cover image Selling Out: The Gay and Lesbian Movement Goes to Market

Selling Out: The Gay and Lesbian Movement Goes to Market

Alexandra Chasin. Palgrave MacMillan, $27.95 (256pp) ISBN 978-0-312-21449-4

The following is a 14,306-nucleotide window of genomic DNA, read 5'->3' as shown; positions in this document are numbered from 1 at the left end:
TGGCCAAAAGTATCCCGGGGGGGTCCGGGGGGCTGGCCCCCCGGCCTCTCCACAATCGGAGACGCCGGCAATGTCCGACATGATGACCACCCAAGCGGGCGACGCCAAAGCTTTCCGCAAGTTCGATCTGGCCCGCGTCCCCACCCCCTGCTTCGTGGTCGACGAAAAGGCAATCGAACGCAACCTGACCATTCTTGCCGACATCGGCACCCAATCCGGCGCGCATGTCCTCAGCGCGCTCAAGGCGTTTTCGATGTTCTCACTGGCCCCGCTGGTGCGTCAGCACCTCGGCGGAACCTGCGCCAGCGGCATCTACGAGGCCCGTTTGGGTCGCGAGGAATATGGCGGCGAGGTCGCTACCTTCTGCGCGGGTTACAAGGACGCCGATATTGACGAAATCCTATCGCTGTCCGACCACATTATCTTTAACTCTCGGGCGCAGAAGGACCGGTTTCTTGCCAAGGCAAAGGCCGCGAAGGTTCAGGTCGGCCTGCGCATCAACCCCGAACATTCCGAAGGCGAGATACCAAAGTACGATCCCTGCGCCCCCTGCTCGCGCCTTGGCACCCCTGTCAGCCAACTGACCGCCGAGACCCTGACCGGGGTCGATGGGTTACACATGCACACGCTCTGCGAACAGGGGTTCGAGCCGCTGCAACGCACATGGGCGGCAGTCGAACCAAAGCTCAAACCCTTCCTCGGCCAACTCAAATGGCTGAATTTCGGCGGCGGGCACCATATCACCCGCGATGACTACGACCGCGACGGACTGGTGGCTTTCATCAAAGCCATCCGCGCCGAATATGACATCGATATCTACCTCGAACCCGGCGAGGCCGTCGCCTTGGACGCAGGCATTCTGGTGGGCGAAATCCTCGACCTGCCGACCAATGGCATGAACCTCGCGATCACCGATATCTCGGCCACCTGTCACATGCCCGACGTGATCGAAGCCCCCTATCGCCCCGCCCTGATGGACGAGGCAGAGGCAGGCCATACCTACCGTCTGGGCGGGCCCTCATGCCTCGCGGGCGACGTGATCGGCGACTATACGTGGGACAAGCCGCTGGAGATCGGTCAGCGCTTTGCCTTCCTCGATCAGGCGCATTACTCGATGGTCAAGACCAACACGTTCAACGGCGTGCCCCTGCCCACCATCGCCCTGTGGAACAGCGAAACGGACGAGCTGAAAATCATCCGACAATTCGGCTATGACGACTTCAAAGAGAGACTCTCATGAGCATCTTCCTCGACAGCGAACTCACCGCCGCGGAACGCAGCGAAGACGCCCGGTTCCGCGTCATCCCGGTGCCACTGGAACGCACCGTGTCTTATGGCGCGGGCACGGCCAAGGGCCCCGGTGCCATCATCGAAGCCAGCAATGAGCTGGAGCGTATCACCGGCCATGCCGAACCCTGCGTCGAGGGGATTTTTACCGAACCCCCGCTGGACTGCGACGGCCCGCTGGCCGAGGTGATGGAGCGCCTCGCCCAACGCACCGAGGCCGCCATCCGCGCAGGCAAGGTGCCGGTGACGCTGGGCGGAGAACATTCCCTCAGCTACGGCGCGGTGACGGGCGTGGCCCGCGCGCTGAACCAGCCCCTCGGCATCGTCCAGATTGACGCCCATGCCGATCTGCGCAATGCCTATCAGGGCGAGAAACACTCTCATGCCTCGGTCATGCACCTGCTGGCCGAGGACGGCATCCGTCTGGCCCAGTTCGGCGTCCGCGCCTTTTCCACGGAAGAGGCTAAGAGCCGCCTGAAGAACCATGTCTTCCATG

Is it possible to have a meaningful revolution in the middle of a capitalist spending frenzy? This, Chasin contends, is the central question facing the gay rights movement. In a passionate, if ultimately utopian, analysis of gay politics, Chasin asserts that the creation of a gay-oriented consumer market--in tandem with the mainstreaming of a gay politic that disavows broad-based coalitions with women and people of color--has prevented homosexuals from pursuing a more radical vision of social change. Although the movement has brought same-sex marriage and gays in the military into public debate, it has not promoted a comprehensive vision that would ""provide all people with access to the full range of social institutions, over and above the equal right to them."" Chasin, who has taught at Yale University, is terrific on the specifics: she notes the way recent gay-targeted ads evoke images of assimilation and national identity by using the U.S. flag or the Statue of Liberty, and she points out that advertising and magazine copy often create the impression of an all-white, predominately gay male community, while hypersexualizing the few images of racial minorities. Likewise, she deftly assesses how the contemporary marketing of gay culture resonates with the way consumption has historically contributed to ethnic identities. But while her arguments are capable, they often feel overintellectualized and don't always adequately account for the myriad contradictions inherent in struggling for social justice under the constraints of capitalism. Agent: Malaga Baldi. (Apr.)